With a style as high as its body count, "Hostel" may become something of a classic among Fangoria magazine's readership, acolytes of George Romero and audiences who thought "Saw II" was for babies. Theatrical and DVD should spur a moderate downpour. And the aptly termed "director's cut" is all but inevitable.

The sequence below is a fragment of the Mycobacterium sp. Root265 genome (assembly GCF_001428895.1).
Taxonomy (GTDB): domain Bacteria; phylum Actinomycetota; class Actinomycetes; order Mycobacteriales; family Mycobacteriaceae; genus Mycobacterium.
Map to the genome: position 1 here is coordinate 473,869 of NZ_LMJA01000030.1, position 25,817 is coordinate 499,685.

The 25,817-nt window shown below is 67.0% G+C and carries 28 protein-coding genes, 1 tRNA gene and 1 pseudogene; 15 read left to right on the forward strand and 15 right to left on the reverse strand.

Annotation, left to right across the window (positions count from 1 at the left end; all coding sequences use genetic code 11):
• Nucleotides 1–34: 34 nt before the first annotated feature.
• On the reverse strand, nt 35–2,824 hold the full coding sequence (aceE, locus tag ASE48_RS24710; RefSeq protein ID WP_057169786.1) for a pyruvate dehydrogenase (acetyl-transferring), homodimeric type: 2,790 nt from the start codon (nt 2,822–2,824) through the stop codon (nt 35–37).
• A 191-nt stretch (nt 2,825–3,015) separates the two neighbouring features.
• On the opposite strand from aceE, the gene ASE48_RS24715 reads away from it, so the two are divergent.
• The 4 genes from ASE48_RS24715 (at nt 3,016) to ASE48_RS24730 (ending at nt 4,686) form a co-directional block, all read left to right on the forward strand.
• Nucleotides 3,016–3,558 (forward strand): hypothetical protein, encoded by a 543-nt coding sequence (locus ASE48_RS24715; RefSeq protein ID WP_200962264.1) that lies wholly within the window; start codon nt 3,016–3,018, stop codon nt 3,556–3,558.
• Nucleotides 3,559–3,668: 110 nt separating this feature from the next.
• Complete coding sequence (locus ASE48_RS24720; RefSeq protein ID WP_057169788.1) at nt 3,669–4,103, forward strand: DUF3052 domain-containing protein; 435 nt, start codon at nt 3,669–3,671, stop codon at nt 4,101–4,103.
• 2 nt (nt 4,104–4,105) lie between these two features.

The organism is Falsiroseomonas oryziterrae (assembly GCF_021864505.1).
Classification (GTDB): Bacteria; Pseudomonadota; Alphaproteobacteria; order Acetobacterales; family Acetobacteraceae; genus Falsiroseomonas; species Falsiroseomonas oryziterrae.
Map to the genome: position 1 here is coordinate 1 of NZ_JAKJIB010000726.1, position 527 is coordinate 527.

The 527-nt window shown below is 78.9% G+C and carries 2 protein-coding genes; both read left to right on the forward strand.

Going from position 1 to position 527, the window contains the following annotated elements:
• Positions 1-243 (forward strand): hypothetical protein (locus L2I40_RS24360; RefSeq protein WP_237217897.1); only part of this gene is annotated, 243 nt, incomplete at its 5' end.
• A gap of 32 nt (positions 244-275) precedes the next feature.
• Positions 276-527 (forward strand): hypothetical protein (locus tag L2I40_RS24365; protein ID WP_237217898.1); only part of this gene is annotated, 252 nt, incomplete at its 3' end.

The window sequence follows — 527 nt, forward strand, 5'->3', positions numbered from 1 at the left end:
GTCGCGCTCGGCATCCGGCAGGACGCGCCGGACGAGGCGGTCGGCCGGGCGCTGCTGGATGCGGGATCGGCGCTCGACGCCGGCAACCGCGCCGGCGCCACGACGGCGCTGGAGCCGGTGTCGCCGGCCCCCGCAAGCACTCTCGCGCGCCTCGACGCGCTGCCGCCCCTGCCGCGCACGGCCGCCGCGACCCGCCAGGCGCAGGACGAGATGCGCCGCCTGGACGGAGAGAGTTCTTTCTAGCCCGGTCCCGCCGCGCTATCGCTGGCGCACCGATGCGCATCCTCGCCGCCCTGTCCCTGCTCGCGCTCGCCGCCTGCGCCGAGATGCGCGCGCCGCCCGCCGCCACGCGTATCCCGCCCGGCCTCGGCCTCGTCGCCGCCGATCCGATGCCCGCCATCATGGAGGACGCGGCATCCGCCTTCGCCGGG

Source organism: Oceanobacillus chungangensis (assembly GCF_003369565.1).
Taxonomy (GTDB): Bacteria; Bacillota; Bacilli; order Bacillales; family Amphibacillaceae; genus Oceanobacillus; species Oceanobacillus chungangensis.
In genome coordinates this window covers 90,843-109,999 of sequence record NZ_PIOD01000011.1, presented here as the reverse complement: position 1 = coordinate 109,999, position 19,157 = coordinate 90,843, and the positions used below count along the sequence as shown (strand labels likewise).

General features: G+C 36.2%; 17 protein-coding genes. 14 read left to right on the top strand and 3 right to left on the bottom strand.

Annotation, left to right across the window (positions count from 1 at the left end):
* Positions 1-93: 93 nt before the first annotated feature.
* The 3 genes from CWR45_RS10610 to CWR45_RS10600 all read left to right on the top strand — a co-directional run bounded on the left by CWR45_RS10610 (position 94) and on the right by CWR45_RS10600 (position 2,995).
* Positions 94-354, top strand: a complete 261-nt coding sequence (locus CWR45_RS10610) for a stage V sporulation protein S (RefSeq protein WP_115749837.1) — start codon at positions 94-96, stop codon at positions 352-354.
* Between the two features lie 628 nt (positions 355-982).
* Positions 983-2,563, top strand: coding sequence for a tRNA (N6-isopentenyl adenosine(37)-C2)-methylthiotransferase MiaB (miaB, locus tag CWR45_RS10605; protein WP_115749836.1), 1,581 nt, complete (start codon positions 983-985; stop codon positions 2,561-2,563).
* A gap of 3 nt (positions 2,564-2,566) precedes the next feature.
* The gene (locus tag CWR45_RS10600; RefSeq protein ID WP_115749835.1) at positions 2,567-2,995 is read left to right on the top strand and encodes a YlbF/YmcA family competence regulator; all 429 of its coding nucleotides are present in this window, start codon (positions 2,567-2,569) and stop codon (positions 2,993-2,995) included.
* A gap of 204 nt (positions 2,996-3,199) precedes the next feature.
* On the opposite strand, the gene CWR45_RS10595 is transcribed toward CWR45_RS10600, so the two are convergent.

With a style as high as its body count — plus the imprimatur of gore connoisseur and presenting entity Quentin Tarantino — “Hostel” may become something of a classic among Fangoria magazine’s readership, acolytes of George Romero and audiences who thought “Saw II” was for babies. Translation to the small screen will be all but impossible given the rain of corpuscles, but theatrical and DVD should spur a moderate downpour. And the aptly termed “director’s cut” is all but inevitable.One of the better looking horror films of recent vintage, “Hostel,” which showed as a work in progress as a midnighter at the Toronto Film Festival, begins as a dream and turns into a nightmare. Two college pals — Josh (Derek Richardson) and Paxton (Jay Hernandez) — are backpacking across Europe with an Icelander, Oli (Eythor Gudjonsson), whom they met en route, and pull into Amsterdam for a siege of epic drinking, pot smoking and, hopefully, sex. While there, they are told they should travel to Bratislava, where the Slovakian women are crazy about foreigners, especially Americans. They’re just not told how crazy. Writer-director Eli Roth’s previous entry in the horror genre, “Cabin Fever,” was about young sex-crazed vacationers attacked by a flesh-eating virus. While never quite sure whether or not it was a parody of itself, “Cabin Fever” had a refreshing degree of unhinged gruesomeness. Likewise, “Hostel.” Roth apparently based his film on a story about a Thai Internet business through which, for $10,000, one could kill another human being (the victims being so impoverished they were willing to die for their heirs). Roth has moved the tale to an Eastern Europe portrayed the way Transylvania was in a 1930s vampire film, with lascivious beauties intent on seducing and drugging their unwitting American dates so they can be fed into the machinery of recreational death. Unfortunately, Roth doesn’t let us in on what’s really happening until very late in the game, so much of the violence appears utterly gratuitous and implausible. That there is a motive — money — doesn’t figure in until well after a number of limbs and torsos have been amputated and eviscerated, and the dramatic momentum has been stymied. Wisely, perhaps, Roth has given us principal characters who are dislikable enough so that the threat of their imminent demise isn’t all that troubling. Oli is a lout, Paxton is a foul-mouthed fratboy and Josh is a social incompetent — characteristics which should have clued them in a lot earlier that something was amiss when Miss Slovakia and her first runner-up (Barbara Nedeljakova, Jana Kaderabkova) come on to them so strongly. But such are the delusions of characters in horror movies who don’t realize that they’re going to be chopped meat even when they can hear the hum of the chainsaw in their ears.